Supporters of cryptocurrencies appear to be more aware than most of the weaknesses of state currencies, particularly when the issuing central banks have stated that their objective is to continually reduce their purchasing power every year as a matter of policy. The collapse in purchasing power seen so far has destroyed nearly all the value of money-based savings such as bank deposits and bonds, a government policy set to continue. Furthermore, there may be an understanding among some cryptocurrency enthusiasts that credit money, issued by the commercial banks, undermines the purchasing power of state money as much, if not more, than the issue of money by central banks.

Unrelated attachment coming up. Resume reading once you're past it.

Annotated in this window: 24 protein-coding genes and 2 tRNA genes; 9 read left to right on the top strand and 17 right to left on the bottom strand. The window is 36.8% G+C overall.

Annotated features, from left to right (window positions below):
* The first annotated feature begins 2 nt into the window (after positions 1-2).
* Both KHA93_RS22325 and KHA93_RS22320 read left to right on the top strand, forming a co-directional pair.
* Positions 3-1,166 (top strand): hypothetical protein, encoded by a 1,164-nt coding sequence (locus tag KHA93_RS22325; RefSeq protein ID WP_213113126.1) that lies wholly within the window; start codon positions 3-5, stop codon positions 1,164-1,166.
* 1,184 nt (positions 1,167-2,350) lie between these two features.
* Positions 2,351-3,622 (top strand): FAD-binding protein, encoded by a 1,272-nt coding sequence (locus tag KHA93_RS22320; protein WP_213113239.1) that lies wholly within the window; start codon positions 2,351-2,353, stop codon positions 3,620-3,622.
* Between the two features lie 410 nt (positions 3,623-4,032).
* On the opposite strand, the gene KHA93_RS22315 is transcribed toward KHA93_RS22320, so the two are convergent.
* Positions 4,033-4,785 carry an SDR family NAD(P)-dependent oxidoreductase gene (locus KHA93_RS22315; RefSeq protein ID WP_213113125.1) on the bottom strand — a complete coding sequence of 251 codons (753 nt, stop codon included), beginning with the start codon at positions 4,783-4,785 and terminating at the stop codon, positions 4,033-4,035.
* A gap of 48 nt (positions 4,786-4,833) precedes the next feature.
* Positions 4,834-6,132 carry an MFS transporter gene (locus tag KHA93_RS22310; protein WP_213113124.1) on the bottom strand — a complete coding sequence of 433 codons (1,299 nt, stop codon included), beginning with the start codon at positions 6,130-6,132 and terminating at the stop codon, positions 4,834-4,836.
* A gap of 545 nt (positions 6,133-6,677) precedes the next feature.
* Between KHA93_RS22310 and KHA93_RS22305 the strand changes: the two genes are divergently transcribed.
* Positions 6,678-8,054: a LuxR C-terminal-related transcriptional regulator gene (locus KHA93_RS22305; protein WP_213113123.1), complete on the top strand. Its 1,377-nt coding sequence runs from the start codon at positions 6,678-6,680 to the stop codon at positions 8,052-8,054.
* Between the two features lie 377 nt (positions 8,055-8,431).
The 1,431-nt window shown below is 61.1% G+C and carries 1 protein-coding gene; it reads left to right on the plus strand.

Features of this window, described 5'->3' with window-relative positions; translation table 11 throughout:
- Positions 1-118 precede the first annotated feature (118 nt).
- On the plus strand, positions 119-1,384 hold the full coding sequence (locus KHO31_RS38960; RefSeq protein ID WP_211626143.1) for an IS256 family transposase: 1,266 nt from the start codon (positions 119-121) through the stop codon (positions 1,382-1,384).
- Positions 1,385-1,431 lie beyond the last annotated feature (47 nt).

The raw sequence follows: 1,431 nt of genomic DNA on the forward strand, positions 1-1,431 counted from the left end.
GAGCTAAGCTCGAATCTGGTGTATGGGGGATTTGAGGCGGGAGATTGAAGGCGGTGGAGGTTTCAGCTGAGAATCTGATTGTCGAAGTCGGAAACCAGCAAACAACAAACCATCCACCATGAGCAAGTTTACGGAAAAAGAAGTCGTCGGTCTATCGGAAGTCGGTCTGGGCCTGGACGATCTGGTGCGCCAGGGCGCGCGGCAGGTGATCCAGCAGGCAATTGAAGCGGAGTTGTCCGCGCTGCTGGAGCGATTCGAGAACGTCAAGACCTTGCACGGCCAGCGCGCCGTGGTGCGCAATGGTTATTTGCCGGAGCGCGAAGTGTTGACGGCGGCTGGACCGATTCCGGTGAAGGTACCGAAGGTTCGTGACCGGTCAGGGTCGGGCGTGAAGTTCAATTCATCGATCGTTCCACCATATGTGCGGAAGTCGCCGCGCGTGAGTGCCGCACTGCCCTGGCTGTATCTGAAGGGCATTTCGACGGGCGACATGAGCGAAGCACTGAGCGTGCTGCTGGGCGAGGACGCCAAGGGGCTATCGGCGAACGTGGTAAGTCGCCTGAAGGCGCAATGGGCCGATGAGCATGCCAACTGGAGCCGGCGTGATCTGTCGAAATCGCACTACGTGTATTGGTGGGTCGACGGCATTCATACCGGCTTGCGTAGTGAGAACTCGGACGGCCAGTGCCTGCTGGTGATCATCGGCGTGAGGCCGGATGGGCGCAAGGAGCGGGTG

Is it not better, they argue, for ordinary people to take back control of money from their governments? In their utopian world, we can escape the hidden tax of monetary inflation, and we can keep our ownership of money private. Bitcoin’s founder came up with a formula that would restrict its inflation by making it progressively difficult to “mine”. By introducing new block-chain technology, he created a self-auditing digital version of bearer paper money. Not only is the concept extremely clever, addressing the weaknesses of state money head on, but bitcoin was introduced at a time when central banks have been openly discussing their intention to eliminate physical cash.